July 14, 2016

One of the various displays exhibited at this year’s Gardenton Ukrainian Festival – 9 July 2016 - was that of an ongoing project that intends to preserve the legacy of south-eastern Manitoba’s places of worship. We know that throughout the province peoples from Eastern Europe constructed hundreds of churches and chapels – many of them amazing examples of church architecture and sacred art. Besides, regardless of their artistic value, all of these places are inspiring beyond words because they ultimately were places where God and His people encountered each other like nowhere else. In south-eastern Manitoba, as elsewhere, some of these churches are abandoned and are falling into ruin and even disappearing altogether.

Three young researchers, under the direction of University of Manitoba professors, Dr. Stella Hryniuk and Dr. Roman Yereniuk are dedicating themselves this summer to bringing to the public the situation of these churches and why they are of profound historic value to Canada – especially as we celebrate 125 years of Ukrainian Immigration to Canada this year. The three young men are a student from the University of Winnipeg Joseph Radawetz, and two students from the University of Manitoba Nicholas Skromeda and John Kiesman.  Angela Smook, who is very active with the Ukrainian community in that part of the province is also directly involved with the project.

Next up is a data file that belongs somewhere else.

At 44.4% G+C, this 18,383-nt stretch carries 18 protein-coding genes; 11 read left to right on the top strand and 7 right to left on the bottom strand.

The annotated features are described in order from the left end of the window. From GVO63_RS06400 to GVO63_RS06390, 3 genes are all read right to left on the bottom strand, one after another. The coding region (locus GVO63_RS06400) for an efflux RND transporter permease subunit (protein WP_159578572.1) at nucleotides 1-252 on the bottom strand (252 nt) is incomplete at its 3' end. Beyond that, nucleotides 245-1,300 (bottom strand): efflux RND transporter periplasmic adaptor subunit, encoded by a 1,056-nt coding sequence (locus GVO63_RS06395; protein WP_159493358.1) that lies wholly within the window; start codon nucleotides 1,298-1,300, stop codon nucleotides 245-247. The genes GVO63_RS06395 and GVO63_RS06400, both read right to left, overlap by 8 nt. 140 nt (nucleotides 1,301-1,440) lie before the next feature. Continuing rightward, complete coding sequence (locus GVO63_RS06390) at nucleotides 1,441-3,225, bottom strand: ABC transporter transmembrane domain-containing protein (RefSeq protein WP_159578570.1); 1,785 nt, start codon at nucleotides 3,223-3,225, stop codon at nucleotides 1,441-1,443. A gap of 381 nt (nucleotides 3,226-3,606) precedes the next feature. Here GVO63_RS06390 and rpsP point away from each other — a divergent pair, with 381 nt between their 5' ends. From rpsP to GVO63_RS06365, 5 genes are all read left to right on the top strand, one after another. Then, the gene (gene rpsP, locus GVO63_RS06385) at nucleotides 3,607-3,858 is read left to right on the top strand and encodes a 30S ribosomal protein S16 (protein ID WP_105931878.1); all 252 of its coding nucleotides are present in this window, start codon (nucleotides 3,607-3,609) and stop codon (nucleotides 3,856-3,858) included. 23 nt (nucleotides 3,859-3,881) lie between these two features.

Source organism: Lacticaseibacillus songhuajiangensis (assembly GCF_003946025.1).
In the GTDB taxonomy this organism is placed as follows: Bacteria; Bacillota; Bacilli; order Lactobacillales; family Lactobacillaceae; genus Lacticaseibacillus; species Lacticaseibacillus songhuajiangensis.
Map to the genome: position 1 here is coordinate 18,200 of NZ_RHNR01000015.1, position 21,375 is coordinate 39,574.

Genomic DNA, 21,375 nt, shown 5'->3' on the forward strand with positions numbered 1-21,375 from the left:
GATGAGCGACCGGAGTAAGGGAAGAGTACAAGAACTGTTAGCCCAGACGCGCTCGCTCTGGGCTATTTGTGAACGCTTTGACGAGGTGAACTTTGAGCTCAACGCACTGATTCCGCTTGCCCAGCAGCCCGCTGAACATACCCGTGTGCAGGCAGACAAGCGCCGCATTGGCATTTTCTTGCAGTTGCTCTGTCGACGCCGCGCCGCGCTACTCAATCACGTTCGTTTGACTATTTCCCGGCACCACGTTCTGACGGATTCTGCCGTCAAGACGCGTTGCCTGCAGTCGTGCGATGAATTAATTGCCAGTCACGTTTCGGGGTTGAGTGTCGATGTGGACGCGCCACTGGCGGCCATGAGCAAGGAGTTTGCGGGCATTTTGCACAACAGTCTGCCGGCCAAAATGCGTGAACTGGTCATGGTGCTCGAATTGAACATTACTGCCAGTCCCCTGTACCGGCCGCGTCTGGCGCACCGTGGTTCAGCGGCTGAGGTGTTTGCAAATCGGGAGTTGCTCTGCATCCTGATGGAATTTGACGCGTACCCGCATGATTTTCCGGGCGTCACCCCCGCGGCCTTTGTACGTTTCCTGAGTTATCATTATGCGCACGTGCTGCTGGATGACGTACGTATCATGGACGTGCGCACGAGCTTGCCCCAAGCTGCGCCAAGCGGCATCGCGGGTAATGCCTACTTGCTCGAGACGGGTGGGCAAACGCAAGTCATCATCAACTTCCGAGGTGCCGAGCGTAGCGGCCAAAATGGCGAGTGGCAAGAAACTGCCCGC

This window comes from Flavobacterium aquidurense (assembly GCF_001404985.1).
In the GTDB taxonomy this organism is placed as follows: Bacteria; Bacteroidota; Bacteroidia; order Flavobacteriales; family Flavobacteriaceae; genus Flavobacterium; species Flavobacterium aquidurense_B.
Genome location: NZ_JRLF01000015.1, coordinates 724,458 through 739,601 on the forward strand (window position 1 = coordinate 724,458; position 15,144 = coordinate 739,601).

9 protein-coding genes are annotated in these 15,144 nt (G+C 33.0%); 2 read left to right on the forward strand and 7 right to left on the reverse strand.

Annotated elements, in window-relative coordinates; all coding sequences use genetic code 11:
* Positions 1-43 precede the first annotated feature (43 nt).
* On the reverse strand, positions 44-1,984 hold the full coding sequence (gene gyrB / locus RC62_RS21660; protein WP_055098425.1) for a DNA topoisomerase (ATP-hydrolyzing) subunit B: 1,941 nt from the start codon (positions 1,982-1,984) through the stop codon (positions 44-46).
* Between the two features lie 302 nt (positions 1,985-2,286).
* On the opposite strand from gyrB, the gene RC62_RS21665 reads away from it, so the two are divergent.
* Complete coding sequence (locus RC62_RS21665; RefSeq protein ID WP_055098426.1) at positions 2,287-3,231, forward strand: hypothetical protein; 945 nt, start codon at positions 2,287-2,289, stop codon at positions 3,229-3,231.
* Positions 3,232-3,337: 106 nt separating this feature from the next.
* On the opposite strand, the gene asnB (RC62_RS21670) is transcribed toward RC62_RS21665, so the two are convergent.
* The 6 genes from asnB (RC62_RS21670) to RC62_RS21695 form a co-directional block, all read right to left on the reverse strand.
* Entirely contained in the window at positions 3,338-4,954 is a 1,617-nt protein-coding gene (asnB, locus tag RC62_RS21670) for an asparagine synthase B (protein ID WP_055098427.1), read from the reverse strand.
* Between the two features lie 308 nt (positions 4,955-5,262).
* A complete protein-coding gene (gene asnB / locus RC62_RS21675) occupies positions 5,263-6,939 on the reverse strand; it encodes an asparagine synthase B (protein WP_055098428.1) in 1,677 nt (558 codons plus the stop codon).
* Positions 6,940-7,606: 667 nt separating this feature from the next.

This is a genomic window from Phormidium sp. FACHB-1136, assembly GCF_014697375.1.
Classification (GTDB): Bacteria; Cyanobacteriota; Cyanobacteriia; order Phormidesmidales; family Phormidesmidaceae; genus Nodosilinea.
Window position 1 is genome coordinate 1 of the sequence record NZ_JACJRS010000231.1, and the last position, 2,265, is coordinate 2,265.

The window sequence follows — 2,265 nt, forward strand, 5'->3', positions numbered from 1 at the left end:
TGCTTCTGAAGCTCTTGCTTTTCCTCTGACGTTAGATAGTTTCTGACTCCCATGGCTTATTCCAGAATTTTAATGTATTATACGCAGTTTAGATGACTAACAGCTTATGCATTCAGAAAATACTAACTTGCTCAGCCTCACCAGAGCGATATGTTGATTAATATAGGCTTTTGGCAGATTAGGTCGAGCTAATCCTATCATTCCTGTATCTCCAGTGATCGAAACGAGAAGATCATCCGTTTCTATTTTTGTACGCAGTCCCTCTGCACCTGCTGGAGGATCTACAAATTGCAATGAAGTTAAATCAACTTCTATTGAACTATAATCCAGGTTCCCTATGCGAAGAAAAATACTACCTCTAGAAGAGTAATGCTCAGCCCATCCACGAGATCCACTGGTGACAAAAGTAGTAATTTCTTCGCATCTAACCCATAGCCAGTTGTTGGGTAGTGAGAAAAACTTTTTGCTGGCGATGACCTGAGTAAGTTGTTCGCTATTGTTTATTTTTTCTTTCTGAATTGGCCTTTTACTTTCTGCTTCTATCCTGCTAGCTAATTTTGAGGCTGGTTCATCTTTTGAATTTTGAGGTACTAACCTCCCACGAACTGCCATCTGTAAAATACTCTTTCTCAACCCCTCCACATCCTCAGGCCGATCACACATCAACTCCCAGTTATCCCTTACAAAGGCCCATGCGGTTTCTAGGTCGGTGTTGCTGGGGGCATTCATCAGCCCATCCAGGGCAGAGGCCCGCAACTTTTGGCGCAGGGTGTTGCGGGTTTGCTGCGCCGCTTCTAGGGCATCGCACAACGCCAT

The researchers, who have an office at St. Andrew’s College on the UofM campus, actually visit the churches (or the sites of the churches if they are no longer standing). They take photos, interview local people and even draw up floor plans. All this is entered into data sheets and eventually submitted to the University of Manitoba to be archived and made available for further processing.

The exhibit at Gardenton was a selection of their research cleverly displayed on blocks … since the local churches were the “building blocks” of the Ukrainian colonies in the whole region (and across Canada for that matter). As a description on the display noted, “The Church as the Building Block of the South-eastern Manitoba Ukrainian Settlement”. It went on to explain, “The church was the first institution Ukrainian immigrants established upon arriving on the Canadian prairies. Churches provided a place for people to meet,” and as well as being places of worship and faith-building, they, “functioned as a needed cultural and social hub.” The block method was a wonderful way for people to see the results of the research. They could pick them up and study the church and the information from various angles. The plan is eventually to provide the information using more hi-tech 3D or even holographic imaging.

The sponsoring organization of the project is the Manitoba Eastern European Heritage Society. They have already published the results of earlier research in a volume aptly entitled “Monuments to Faith: Ukrainian Churches in Manitoba”. One can learn more about the society and access their materials by visiting the UofM website.

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